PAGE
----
From the archives

At home in a mall

An uncalled-for memory was called up by two things I read in the Straits Times yesterday and today: first, some readers had complained about the bright lights of Singapore’s three newest malls, the Ion Orchard, Orchard Central and Iluma@Bugis; and second, the release of Red Cross volunteer, Italian Eugenio Vagni, from his terrorist kidnappers in the southern Philippines.

The memory: summer of 2000, working at Trumpets Playshop to save up for the ridiculously expensive thesis year of my architecture degree.

That summer I was at the Shangri-la Plaza mall Monday to Saturday, from 9am to 9pm, working mostly as a theatre workshop administrative assistant, then as children’s musical theatre teacher three hours each day. I survived this high-energy job on banana milkshakes, frappuccinos, double cheeseburgers and Broadway music.

That summer, too, every morning entailed a metal detector body search and bag-sniffing by bomb-detection dogs before entering the mall. When we set up the makeshift classrooms throughout the mall (for the most part, we used shop spaces that weren’t occupied), security briefed us on the measures they were taking to keep mall visitors, especially the children, safe as there were bomb threats and rumours of bomb threats floating around.

Even as the days of April and May flew by, and no bombs exploded yet, fear was palpable in the chilled air of most Manila malls. For our students, children from the age of three, the bomb-detection dogs became familiar sights, the bag and body searches a “normal” everyday occurrence.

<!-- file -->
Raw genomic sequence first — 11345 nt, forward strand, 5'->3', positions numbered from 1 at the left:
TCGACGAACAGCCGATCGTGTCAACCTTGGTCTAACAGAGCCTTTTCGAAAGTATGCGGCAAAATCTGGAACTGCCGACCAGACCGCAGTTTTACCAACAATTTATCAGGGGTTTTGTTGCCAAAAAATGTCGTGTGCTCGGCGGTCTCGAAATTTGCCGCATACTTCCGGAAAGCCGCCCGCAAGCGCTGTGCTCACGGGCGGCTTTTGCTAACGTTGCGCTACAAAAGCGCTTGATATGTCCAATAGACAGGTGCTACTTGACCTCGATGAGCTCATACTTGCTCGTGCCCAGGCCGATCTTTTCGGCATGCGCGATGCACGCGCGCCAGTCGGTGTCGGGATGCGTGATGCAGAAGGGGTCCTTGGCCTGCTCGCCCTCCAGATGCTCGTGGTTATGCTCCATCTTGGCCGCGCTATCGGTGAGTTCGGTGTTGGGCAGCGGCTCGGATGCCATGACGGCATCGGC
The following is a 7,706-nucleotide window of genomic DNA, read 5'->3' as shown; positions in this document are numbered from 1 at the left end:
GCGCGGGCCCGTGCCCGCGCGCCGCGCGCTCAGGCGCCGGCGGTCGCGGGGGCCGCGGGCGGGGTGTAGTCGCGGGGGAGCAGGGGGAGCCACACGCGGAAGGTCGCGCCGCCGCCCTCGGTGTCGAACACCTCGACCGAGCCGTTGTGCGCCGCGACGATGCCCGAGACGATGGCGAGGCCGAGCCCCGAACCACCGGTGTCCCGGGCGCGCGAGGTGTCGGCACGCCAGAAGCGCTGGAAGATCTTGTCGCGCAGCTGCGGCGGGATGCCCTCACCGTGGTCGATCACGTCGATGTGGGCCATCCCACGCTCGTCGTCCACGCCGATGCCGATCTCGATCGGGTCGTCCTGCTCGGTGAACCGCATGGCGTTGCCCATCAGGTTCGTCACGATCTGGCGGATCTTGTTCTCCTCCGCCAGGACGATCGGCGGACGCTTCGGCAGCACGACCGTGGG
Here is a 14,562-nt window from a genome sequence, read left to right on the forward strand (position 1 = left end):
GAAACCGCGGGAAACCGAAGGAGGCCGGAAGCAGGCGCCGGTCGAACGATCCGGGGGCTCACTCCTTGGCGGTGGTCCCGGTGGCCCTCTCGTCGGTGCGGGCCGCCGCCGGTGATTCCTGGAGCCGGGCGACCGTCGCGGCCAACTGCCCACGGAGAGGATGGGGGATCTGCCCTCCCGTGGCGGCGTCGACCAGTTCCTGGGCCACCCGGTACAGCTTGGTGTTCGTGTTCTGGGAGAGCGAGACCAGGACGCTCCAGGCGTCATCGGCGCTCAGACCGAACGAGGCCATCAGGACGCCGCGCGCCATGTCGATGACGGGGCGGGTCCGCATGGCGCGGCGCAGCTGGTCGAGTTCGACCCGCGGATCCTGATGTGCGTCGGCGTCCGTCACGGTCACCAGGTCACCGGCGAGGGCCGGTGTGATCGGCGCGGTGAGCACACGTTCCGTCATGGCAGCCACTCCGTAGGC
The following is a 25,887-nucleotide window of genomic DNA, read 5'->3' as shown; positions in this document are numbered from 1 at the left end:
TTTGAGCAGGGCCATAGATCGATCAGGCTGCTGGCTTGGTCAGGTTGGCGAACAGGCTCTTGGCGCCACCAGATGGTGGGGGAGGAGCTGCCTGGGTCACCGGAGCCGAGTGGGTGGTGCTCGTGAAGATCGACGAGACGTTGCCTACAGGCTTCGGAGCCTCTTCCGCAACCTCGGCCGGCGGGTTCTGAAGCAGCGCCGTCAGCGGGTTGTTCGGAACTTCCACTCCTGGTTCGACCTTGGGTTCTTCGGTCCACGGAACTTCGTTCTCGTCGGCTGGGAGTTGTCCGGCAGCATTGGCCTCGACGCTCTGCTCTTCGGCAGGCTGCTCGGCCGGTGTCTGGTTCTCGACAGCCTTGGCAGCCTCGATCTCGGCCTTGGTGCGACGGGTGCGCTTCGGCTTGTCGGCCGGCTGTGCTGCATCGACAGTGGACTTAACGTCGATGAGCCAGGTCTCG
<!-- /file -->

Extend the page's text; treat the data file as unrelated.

Then towards the end of May, mayhem erupted at two of the metro’s biggest malls. A bomb blew off in a ladies’ washroom in SM Megamall, and within a handful of days, Glorietta mall in Ayala Center also experienced a major blast. Some mallrats died. Other parts of the country also seemed under siege, and there were talks of the need for martial law.

We considered suspending the rest of the summer workshops, including the students’ end-term performance shows. But this is theatre, and the show must go on, if only to not break our budding thespians’ little hearts. And the utterly dependable security staff of Shangri-la Plaza assured our safety.

The year 2000 capped off with five more fatal bomb blasts on December 30th. None of them occurred near or in the Shangri-la Plaza. In January 2001, a bomb- and incompetence-weary Philippines deposed another president. I went back to the mall for another round of summer theatre workshops in 2001, as did most of our faculty and students.

Today I live in a city of sparkling – and more importantly, safe – malls. But Shangri-la Plaza will always be my favourite, because for that one summer, it was the safest place in Manila to be.

Blogged on Dish On Design, July 13, 2009